I was invited by JetBrains to talk about OOP and FP and how C# and F# support these paradigms.
Here, you can find the Recording.
And here are the slides.
Happy combining of OOP and FP in your code!
Most code running on .Net is written in C#. So when you consider writing some code in F#, you probably already have a good amount of C# code. C# code you want to keep. It probably doesn’t make economic sense to port C# code to F#.
The good news is that you can start using F# anyway. F# and C# have excellent interoperability.
Just today, I read on a social media platform that the author doesn’t like that most programming languages incorporate more and more functional features. The post was accompanied by a short example of pattern matching in C# using some of the features introduced in the latest updates. More generally, I hear and read repeatedly from people that tried to write code in a more functional programming style in C# but weren’t happy with the resulting code. The code was just too hard to read...
A myth about F# that I hear repeatedly is that imperative code (e.g. loops) is simpler than functional code (e.g. folds). On one hand, simplicity is very subjective. On the other hand, simplicity is mostly determined by familiarity.
A typically used example is something like the following:
Let’s see what’s wrong with this myth.
Sometimes when I talk to C# developers about F#, they say they don’t want to switch to a functional programming language. When I reply that F# is my favourite object-oriented programming language, they look a bit puzzled. They typically think that F# is for functional programming, while C# is for object-oriented programming. And this is wrong!
When we started with TimeRocket in 2015, we used C# as the programming language for our backend. In 2020, we started using F# for our new code. We see little value in rewriting existing C# code to F# and do so only when major changes are due in existing C# code. As a result, we have quite a bit of C#-F# interop in our system. Both from C# to F# and from F# to C#. This post overviews what we learned about C#-F# interop. This blog post is part of the F# Advent Calendar 2022 – check out the...
In June 2019, Microsoft introduced System.Text.Json as a feature of .NET (core) 3.0 to the public. The reason they gave for creating this new namespace was that they were unhappy with the old built-in solution for serializing / deserializing JSON. The poor built-in capabilities to work with JSONs –of course- was the reason for James Newton-King to create Json.Net (for many of us just called Newtonsoft, which actually is his company and not the name of the library). Newtonsoft’s Json.Net...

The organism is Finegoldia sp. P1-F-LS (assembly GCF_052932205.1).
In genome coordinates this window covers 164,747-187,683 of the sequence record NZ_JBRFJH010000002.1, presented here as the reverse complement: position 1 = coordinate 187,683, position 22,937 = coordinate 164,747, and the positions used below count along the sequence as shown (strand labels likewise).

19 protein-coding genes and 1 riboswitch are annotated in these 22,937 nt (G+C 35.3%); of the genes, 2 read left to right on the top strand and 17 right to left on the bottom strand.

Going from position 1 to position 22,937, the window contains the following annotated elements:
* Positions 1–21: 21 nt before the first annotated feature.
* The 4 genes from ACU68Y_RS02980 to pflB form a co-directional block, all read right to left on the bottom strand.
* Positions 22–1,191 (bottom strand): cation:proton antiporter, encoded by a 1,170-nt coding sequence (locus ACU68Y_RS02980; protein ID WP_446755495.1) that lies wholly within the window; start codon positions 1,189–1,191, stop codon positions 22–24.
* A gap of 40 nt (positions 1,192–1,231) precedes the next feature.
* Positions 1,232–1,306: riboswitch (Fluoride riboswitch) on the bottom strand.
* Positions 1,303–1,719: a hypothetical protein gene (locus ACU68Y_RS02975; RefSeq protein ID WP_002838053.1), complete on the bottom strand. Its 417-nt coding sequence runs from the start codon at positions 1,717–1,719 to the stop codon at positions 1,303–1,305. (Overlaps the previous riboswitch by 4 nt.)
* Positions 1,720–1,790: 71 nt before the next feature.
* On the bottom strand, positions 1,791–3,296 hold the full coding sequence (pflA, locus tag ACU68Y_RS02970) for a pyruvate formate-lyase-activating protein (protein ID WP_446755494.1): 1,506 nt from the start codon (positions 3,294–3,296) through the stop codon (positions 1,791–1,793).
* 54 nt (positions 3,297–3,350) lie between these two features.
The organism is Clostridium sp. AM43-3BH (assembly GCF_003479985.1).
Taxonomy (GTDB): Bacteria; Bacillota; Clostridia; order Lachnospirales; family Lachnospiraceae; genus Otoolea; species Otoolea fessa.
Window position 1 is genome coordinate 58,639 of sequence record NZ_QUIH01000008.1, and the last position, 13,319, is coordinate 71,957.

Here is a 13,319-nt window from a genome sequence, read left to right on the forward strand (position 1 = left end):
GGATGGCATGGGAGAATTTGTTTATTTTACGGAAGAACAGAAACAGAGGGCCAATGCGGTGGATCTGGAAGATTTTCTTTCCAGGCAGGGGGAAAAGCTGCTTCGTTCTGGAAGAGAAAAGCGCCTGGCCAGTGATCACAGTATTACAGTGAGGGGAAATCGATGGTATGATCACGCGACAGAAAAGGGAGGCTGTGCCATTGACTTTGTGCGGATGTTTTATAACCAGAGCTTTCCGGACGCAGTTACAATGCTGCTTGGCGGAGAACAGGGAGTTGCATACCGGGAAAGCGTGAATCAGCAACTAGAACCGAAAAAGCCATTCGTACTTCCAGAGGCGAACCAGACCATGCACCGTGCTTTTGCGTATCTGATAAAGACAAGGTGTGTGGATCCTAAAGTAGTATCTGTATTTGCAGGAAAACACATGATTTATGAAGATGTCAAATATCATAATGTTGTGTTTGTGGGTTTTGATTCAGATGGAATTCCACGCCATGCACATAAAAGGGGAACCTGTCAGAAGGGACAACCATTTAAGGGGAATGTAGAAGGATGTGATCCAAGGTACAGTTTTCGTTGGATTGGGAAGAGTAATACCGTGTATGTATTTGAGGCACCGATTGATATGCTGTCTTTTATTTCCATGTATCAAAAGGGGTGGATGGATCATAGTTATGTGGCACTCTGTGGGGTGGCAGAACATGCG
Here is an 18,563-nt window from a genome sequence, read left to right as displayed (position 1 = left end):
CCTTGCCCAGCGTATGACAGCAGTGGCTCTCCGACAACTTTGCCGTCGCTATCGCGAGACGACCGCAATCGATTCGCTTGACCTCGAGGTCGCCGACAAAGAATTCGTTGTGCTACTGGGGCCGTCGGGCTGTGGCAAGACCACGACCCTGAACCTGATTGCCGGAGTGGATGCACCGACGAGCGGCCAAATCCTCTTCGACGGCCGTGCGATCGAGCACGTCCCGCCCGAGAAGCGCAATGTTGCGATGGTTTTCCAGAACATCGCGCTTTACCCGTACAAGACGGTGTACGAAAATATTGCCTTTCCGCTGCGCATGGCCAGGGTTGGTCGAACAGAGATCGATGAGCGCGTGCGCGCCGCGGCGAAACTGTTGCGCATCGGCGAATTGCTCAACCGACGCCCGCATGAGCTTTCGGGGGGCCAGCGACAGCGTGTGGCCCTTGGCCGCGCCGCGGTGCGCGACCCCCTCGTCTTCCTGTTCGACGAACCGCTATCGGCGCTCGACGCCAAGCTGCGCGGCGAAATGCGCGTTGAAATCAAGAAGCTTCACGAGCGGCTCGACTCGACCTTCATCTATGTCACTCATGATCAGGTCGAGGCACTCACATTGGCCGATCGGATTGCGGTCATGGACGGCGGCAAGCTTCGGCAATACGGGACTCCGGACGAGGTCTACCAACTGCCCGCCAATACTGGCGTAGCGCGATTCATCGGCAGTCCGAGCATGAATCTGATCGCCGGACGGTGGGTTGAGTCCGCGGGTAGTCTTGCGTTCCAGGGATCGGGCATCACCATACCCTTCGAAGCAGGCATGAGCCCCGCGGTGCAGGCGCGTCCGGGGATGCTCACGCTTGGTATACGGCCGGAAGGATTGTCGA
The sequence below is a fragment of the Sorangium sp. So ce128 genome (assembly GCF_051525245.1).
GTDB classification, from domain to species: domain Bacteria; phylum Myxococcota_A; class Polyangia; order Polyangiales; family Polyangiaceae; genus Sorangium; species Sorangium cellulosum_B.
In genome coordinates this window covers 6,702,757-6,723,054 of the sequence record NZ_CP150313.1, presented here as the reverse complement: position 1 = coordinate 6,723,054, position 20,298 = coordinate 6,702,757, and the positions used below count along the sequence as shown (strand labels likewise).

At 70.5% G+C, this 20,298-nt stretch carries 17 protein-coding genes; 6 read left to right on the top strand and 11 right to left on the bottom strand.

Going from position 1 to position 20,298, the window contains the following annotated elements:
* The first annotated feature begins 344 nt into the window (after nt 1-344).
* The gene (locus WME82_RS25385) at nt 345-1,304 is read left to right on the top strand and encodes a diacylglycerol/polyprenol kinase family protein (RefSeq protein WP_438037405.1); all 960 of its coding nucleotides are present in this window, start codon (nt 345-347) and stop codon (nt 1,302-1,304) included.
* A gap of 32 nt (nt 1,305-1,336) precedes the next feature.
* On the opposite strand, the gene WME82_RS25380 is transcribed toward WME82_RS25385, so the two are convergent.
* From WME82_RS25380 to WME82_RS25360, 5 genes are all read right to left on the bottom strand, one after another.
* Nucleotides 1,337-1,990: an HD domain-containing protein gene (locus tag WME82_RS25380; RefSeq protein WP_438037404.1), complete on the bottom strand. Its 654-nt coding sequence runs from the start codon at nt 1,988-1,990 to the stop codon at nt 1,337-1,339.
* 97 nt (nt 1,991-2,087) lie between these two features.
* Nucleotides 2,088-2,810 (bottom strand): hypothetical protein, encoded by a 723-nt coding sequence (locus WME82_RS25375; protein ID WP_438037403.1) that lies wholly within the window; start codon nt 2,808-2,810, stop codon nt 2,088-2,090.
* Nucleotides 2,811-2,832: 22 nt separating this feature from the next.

On our journey from C# to F#, we were at a point where we changed our (unit) testing strategy. Our approach just didn’t feel right anymore. We struggled to do TDD because we didn’t get the tests to fail first. We wrote tests that didn’t increase our confidence and started thinking of them as waste.
This post is part of the F# Advent Calendar 2021
Thanks to Sergey Tihon for organising the Advent Calendar.
There are many libraries for JSON serialization in the .Net realm. The best known are probably Newtonsoft’s Json.NET and System.Text.Json. Both can’t handle F# discriminated unions very well. There are also a couple of F# JSON libraries available like Thoth.Json or FSharp.Json. They are all great libraries, and choosing one is about making trade-offs. However, our case is a bit complicated because we have a mix of C# and F# code. This results in object/value graphs that consist of a...
This is part 5 of how we generate types from our .Net backend to be used in our TypeScript client. Why do we even bother?Generating TypeScript constants from .Net constantsFinding the types used in communication between the .Net backend and the TypeScript clientGenerating TypeScript classes from .Net typesGenerating Angular Services from .Net WebApi ControllersTypeScript-friendly JSON serialization of F# typesTesting JSON serialization and deserializationPutting all the parts together...